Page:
Worlds in Translation is a set of three stories that explore the human aspect of the mysteries of the new science. The book The Fabric of Reality, in part, inspired the first story, The End of the World. The author of The Fabric of Reality, David Deutsch, is one of the original proponents of quantum computers and is a well-known physicist and mathematician. The second story, Parallax, was born of a fascination with the Many Worlds interpretation of quantum mechanics, which was introduced in the late 1950's by Hugh Everett to try to explain quantum interference. In my opinion, the double slit interference pattern of single photons is a much more convincing argument for a Multiverse than is string theory. And finally, the third story, One Way Ticket, pays homage to string theory and relativity, which is, at this time, not well adapted to string theory--a problem that will inevitably force a reformulation of the theory.

So at a time in history when competing beliefs centered on mystical, scientific, and spiritual views of the world clash as strongly as ever, it is up to you, dear reader, to determine whether I've succeeded in bringing to you my own personal sense of wonder at our new understanding of reality.

Peter Dingus, Dec 2006



The End of the World

I watched the coarse crimson sand seeping through the fingers of my gloved hands like the sand in an hourglass. Sparkles shone from small pieces of silicon crystals as they caught errant reflections from my helmet lights. There wasn't much else to do as I waited for the inevitable.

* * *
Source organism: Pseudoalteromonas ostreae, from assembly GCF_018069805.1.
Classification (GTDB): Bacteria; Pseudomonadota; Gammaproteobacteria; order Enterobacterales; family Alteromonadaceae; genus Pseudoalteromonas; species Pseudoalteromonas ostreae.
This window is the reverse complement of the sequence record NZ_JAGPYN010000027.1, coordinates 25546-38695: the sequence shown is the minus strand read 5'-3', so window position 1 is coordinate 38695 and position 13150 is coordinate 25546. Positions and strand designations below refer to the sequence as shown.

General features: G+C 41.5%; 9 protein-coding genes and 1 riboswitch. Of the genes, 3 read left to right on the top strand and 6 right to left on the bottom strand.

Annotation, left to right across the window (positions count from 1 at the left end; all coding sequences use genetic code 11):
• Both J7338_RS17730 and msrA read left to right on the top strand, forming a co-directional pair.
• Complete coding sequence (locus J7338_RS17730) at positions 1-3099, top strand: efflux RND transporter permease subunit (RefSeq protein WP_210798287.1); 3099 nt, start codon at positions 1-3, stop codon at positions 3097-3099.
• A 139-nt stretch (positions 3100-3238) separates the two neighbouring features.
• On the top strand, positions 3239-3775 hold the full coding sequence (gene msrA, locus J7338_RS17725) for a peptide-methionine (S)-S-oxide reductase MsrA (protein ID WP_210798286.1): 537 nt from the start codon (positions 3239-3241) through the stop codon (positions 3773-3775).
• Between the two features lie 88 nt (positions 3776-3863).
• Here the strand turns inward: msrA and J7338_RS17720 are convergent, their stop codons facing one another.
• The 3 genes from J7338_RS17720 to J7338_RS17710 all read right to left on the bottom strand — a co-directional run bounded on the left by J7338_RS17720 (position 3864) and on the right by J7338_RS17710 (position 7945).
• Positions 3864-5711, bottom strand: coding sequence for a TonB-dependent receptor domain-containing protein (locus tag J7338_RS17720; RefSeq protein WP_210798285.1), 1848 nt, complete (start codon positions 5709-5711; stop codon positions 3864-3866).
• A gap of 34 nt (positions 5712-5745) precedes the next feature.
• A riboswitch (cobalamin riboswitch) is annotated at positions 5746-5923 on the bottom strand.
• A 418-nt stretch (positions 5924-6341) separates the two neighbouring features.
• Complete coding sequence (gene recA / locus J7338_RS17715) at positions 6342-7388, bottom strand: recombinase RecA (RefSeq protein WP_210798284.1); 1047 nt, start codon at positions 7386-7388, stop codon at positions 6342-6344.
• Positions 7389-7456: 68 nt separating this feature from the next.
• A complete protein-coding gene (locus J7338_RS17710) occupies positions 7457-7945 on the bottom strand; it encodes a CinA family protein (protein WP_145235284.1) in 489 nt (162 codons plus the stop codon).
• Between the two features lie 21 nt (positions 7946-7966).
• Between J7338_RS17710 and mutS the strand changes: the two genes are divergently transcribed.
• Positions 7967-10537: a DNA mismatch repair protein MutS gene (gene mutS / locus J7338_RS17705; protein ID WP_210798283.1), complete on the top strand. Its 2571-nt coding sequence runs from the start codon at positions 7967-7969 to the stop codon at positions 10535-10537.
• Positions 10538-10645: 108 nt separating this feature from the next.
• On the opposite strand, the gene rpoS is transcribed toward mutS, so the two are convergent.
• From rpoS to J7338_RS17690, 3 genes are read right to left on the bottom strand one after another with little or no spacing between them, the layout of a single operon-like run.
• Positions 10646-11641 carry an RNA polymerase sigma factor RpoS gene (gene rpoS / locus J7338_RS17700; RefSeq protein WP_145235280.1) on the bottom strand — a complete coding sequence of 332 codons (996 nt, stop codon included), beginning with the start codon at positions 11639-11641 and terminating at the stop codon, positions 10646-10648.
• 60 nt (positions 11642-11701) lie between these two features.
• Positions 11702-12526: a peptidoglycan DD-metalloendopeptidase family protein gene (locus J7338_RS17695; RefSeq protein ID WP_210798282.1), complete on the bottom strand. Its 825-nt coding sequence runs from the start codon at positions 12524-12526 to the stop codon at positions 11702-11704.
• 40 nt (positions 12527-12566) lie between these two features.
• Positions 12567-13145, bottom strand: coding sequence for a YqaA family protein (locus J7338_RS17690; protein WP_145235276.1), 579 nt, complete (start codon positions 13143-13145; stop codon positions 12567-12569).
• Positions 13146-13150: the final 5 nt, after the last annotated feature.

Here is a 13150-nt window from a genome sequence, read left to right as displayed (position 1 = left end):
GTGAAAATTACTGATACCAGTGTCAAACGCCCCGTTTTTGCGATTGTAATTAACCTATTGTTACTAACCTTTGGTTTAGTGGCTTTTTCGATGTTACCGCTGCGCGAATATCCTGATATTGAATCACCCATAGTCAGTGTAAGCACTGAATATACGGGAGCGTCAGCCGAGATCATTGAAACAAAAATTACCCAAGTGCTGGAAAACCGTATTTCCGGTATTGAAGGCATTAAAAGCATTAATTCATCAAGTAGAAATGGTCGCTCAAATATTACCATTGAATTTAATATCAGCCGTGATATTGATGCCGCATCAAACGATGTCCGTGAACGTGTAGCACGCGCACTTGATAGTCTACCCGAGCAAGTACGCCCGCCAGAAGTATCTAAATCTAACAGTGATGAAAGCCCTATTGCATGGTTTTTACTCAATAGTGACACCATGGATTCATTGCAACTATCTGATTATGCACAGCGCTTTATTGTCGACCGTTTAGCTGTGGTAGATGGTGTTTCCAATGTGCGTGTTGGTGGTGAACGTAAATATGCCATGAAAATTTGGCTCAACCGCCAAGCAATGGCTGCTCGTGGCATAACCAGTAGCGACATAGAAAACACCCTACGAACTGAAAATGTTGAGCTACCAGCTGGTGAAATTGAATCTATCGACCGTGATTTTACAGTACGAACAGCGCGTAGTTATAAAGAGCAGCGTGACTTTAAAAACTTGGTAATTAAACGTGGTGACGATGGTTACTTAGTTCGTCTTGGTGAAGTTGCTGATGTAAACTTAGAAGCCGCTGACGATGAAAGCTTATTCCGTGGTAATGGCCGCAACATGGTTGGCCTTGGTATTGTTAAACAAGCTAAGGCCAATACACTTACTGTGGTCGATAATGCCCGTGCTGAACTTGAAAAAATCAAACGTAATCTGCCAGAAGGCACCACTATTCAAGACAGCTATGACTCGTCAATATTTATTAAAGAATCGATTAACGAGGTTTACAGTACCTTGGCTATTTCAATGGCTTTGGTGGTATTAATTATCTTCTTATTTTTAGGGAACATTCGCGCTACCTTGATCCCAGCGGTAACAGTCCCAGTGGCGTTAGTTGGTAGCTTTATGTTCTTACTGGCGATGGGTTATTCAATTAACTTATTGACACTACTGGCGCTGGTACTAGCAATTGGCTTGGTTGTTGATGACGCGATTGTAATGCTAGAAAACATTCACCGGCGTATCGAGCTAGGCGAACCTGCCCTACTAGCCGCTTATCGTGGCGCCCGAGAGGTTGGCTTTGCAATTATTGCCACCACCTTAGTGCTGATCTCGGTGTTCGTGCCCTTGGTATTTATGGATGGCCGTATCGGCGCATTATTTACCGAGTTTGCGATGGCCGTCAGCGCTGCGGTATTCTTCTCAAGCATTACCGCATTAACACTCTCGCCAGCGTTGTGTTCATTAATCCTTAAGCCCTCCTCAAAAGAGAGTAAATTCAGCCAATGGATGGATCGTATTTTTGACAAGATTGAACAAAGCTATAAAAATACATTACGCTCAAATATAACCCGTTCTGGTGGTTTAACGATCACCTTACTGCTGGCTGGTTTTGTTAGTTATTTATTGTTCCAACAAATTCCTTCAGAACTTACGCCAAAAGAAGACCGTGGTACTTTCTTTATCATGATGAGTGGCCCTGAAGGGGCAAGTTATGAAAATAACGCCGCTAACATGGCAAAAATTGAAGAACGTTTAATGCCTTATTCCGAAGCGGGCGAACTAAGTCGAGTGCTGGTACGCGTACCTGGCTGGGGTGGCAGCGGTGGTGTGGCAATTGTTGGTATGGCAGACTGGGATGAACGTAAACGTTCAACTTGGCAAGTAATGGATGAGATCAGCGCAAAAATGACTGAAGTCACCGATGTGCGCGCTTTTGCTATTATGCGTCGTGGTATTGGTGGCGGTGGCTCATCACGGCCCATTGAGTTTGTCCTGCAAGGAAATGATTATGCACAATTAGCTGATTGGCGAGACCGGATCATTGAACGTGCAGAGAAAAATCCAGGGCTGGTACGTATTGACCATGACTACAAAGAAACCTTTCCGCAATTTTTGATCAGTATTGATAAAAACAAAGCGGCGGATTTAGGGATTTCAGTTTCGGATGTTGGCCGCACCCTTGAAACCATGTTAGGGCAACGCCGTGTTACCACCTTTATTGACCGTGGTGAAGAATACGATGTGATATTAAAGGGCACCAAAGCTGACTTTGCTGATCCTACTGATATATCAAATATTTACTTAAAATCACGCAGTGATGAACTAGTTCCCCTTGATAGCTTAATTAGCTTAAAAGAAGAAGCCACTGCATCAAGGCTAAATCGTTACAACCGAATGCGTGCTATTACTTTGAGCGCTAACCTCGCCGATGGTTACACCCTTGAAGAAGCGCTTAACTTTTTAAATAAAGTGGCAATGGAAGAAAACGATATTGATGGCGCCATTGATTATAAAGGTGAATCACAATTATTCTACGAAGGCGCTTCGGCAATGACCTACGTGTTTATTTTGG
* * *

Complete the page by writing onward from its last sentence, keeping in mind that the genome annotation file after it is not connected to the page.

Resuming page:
Off in the distance, over a fork shaped spire in the Kepler Range, I saw the odd object moving upward against the stationary field of similar bright points in the night sky. The Com, chirping in my ear, broke a thick silence.

"Liam?"

"Yeah."

"We've got the Comsat, come on in."

"Yeah, I see it," I said, unable to take my eyes off the orbiting star. I climbed to my feet from my rocky perch and started for the trailer. It was no more than a couple of hundred yards beyond the craggy rise in front of me, but I couldn't see it, didn't want to. I'd found this spot precisely for that reason. I wanted to be alone, but not so far away that I'd miss Mars-Geo when the Comsat was finally overhead again.

I gripped the rocks on either side of the cramped meandering path over the ridge as I climbed toward the ledge overlooking the trailer. I never took my eyes from the moving point of light slowly arcing across the sky. Once on top, I surveyed the mesa beyond the mountains on whose foothills I stood. The trailer was barely discernable from the dark ground around it. In the distance, I saw the golden suggestion of dawn, still an hour away behind the mountaintops to the east.
A short time later, I entered the main cabin airlock, removed my environment suit, and entered the cabin. Sanderson and Laird were focused on the large flat screen at the far end of the room, but Teresa turned as I clicked the airlock door shut.

"Liam," she said in a rushed whisper.

"Have I missed anything?"

"No, not really." She lowered her eyes. "The Comsat was unable to raise Pasadena; we just got a connection to Mission Control on SS Freedom."

"That bad?" I said carelessly, then regretted the slip.